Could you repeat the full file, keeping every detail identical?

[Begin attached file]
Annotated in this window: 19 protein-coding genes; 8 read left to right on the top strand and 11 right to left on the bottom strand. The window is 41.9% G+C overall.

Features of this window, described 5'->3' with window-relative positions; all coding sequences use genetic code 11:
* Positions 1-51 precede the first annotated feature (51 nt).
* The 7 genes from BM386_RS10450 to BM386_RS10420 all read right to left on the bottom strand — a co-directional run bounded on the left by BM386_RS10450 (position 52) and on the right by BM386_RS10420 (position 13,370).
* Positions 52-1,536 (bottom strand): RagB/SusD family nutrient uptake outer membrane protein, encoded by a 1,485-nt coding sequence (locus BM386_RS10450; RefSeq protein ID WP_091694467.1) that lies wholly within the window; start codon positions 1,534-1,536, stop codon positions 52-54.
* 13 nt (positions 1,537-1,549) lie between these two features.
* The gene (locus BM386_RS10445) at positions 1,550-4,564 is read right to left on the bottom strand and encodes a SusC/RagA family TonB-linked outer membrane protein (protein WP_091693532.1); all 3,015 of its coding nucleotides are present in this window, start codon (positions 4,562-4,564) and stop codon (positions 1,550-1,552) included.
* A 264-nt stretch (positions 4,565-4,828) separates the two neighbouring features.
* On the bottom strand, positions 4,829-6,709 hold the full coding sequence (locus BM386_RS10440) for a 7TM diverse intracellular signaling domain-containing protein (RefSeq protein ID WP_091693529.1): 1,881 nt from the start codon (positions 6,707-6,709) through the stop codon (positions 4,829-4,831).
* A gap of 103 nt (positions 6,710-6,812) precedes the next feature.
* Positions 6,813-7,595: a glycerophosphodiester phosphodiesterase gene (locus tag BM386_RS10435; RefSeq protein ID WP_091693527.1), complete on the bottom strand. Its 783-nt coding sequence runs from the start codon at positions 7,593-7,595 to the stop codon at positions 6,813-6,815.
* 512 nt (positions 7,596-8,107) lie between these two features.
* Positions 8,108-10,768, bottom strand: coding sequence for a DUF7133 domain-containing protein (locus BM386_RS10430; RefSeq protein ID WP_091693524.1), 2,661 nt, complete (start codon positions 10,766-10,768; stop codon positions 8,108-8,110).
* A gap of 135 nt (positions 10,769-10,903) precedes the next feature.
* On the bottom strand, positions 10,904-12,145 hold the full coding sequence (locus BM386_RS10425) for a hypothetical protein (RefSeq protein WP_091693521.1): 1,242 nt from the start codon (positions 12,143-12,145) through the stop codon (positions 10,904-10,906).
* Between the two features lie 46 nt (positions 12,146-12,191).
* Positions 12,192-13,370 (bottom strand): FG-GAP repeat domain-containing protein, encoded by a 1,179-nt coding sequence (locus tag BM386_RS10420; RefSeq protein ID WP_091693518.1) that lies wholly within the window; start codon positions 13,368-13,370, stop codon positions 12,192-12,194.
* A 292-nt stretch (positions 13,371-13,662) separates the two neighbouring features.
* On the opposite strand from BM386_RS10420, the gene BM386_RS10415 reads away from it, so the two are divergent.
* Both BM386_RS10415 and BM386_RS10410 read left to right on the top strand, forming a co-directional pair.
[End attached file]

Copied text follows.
Annotated in this window: 19 protein-coding genes; 8 read left to right on the top strand and 11 right to left on the bottom strand. The window is 41.9% G+C overall.

Features of this window, described 5'->3' with window-relative positions; all coding sequences use genetic code 11:
* Positions 1-51 precede the first annotated feature (51 nt).
* The 7 genes from BM386_RS10450 to BM386_RS10420 all read right to left on the bottom strand — a co-directional run bounded on the left by BM386_RS10450 (position 52) and on the right by BM386_RS10420 (position 13,370).
* Positions 52-1,536 (bottom strand): RagB/SusD family nutrient uptake outer membrane protein, encoded by a 1,485-nt coding sequence (locus BM386_RS10450; RefSeq protein ID WP_091694467.1) that lies wholly within the window; start codon positions 1,534-1,536, stop codon positions 52-54.
* 13 nt (positions 1,537-1,549) lie between these two features.
* The gene (locus BM386_RS10445) at positions 1,550-4,564 is read right to left on the bottom strand and encodes a SusC/RagA family TonB-linked outer membrane protein (protein WP_091693532.1); all 3,015 of its coding nucleotides are present in this window, start codon (positions 4,562-4,564) and stop codon (positions 1,550-1,552) included.
* A 264-nt stretch (positions 4,565-4,828) separates the two neighbouring features.
* On the bottom strand, positions 4,829-6,709 hold the full coding sequence (locus BM386_RS10440) for a 7TM diverse intracellular signaling domain-containing protein (RefSeq protein ID WP_091693529.1): 1,881 nt from the start codon (positions 6,707-6,709) through the stop codon (positions 4,829-4,831).
* A gap of 103 nt (positions 6,710-6,812) precedes the next feature.
* Positions 6,813-7,595: a glycerophosphodiester phosphodiesterase gene (locus tag BM386_RS10435; RefSeq protein ID WP_091693527.1), complete on the bottom strand. Its 783-nt coding sequence runs from the start codon at positions 7,593-7,595 to the stop codon at positions 6,813-6,815.
* 512 nt (positions 7,596-8,107) lie between these two features.
* Positions 8,108-10,768, bottom strand: coding sequence for a DUF7133 domain-containing protein (locus BM386_RS10430; RefSeq protein ID WP_091693524.1), 2,661 nt, complete (start codon positions 10,766-10,768; stop codon positions 8,108-8,110).
* A gap of 135 nt (positions 10,769-10,903) precedes the next feature.
* On the bottom strand, positions 10,904-12,145 hold the full coding sequence (locus BM386_RS10425) for a hypothetical protein (RefSeq protein WP_091693521.1): 1,242 nt from the start codon (positions 12,143-12,145) through the stop codon (positions 10,904-10,906).
* Between the two features lie 46 nt (positions 12,146-12,191).
* Positions 12,192-13,370 (bottom strand): FG-GAP repeat domain-containing protein, encoded by a 1,179-nt coding sequence (locus tag BM386_RS10420; RefSeq protein ID WP_091693518.1) that lies wholly within the window; start codon positions 13,368-13,370, stop codon positions 12,192-12,194.
* A 292-nt stretch (positions 13,371-13,662) separates the two neighbouring features.
* On the opposite strand from BM386_RS10420, the gene BM386_RS10415 reads away from it, so the two are divergent.
* Both BM386_RS10415 and BM386_RS10410 read left to right on the top strand, forming a co-directional pair.